Update: Epoxies etc recommend 20-3004 and "50-3182NC with Catalyst 30" for chemical resistance. Datasheets look quite impressive. The specs say they are resistant to conc H2SO4, conc NaOH, trichoroethane, and other solvents.

RE: acetone-resistant epoxy

runcyclexcski - Products like AEROSILĀ® fumed silica are the standard thixotropic agent used to thicken epoxy formulas. They are in a manner specially manufactured by blowing air throw a stream of molten glass and creating angstrom level sized particles with a very high surface area. Obviously, being a pure form of glass, it has good chemical resistance but unless the particles are fully wetted during manufacturing/mixing, the filler introduces some porosity.

It is less desirable to add this material yourself because it is as light as smoke, requires a lot of mixing effort and when done with something like a tongue depressor on a small quantity, results in a great deal of air entertainment. And fumed silica ends up all over the place. Fumed silica is not to be confused with silica fume. That is why it is better to contact a manufacturer and find out if they have a paste formulation of a liquid formula.

Non-Sag, simply means paste-like. Shrinkage is different. The simpler the formula and the lower the heat of the chemical reaction can yield the least shrinkage. These formulas take far too long for your needs. While I can only guess, I don't think shrinkage is a property you can shoot for. Finding a product that has little or no non-reactive diluents would be advantageous but sometimes they are needed to accelerate the reaction. This is where a product that partly cures at room temperature followed by heat cure may offer some improvement. I can't speak to optical epoxies, I envision a cycloaliphatic UV cured epoxy as they offer the best UV resistance & clarity. Small percentages of Cycloaliphatic amines are blended with Aliphatic amines by the raw material manufactures to introduce unique qualities to the curing agent (where the epoxy is considered the resin) but on the whole, the greater difference in smell is between an Aliphatic amine and an Aromatic amine. Aromatic amines have more of a sulfur-like odor.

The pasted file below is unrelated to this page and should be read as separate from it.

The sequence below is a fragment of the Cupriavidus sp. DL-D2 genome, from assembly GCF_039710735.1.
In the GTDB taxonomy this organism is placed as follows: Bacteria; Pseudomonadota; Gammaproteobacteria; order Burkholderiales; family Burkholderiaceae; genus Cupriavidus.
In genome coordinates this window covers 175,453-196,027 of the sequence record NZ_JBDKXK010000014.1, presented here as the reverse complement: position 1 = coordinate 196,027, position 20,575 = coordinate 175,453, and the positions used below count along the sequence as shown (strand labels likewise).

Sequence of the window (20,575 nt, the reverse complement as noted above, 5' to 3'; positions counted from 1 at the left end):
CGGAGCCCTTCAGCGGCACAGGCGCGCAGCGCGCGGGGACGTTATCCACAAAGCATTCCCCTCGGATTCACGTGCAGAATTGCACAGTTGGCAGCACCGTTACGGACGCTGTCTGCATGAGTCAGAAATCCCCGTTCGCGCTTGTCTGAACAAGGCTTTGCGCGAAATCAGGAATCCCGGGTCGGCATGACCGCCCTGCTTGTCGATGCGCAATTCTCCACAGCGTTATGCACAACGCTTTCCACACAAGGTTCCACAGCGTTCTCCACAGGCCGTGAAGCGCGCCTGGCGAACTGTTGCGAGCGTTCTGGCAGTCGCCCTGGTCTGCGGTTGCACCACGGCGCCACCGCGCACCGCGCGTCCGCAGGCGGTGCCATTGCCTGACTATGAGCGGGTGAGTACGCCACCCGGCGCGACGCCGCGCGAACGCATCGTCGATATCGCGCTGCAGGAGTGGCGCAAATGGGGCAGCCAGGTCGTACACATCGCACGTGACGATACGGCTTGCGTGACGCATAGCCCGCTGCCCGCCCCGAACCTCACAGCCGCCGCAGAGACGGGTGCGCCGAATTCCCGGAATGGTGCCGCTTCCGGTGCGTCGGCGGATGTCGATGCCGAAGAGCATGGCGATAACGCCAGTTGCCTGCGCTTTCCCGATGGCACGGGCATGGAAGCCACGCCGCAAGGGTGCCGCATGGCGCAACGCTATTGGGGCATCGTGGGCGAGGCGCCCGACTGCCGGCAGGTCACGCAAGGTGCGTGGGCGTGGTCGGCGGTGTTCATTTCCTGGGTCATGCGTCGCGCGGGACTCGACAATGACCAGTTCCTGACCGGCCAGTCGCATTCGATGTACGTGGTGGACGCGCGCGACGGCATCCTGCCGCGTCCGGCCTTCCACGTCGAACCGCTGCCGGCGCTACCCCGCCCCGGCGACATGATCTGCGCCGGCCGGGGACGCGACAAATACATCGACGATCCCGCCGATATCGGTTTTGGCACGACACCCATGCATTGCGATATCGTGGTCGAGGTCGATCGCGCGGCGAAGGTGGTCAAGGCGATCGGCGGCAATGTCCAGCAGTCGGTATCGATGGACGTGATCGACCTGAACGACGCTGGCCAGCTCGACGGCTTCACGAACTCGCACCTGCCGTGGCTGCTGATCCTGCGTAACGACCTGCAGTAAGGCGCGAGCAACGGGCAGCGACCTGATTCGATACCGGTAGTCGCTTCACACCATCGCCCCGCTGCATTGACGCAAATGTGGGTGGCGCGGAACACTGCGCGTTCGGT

I would try doing your normal routine, followed by an overnight Post-Cure.

RE: acetone-resistant epoxy

Great information, many thanks! It sounds like I am not ready to deal with aerosil, I will leave this to commercial manufacturers.

Regarding amines: I myself used aminated glass (APTES-treated) to improve epoxy bonding... found this by accident, actually. After soaking with chloroform, the epoxy is all gone, but you can clearly see the patches on the glass where it used to be, if the glass was pre-treated with amines. Trying to scratch amine-bonded epoxy off glass with a razor blade is fuhgeddaboudit, and I am talking 5-min Devcon epoxy, not some fancy stuff. So, perhaps, I could add amine-treated glass microparticles (not smoke-like), and mix in with any regular epoxy. However, this might also be the most expensive epoxy resin ever made, b.c. a gram of 5-micron silica spheres is $700 :)


I also wonder if anyone made an epoxy resin using fluorinated monomers to make the cured product more chemically inert? I suppose, the C-O-C bond is what holds the cured epoxy resin together, this is more vulnerable than C-F no matter how you put it.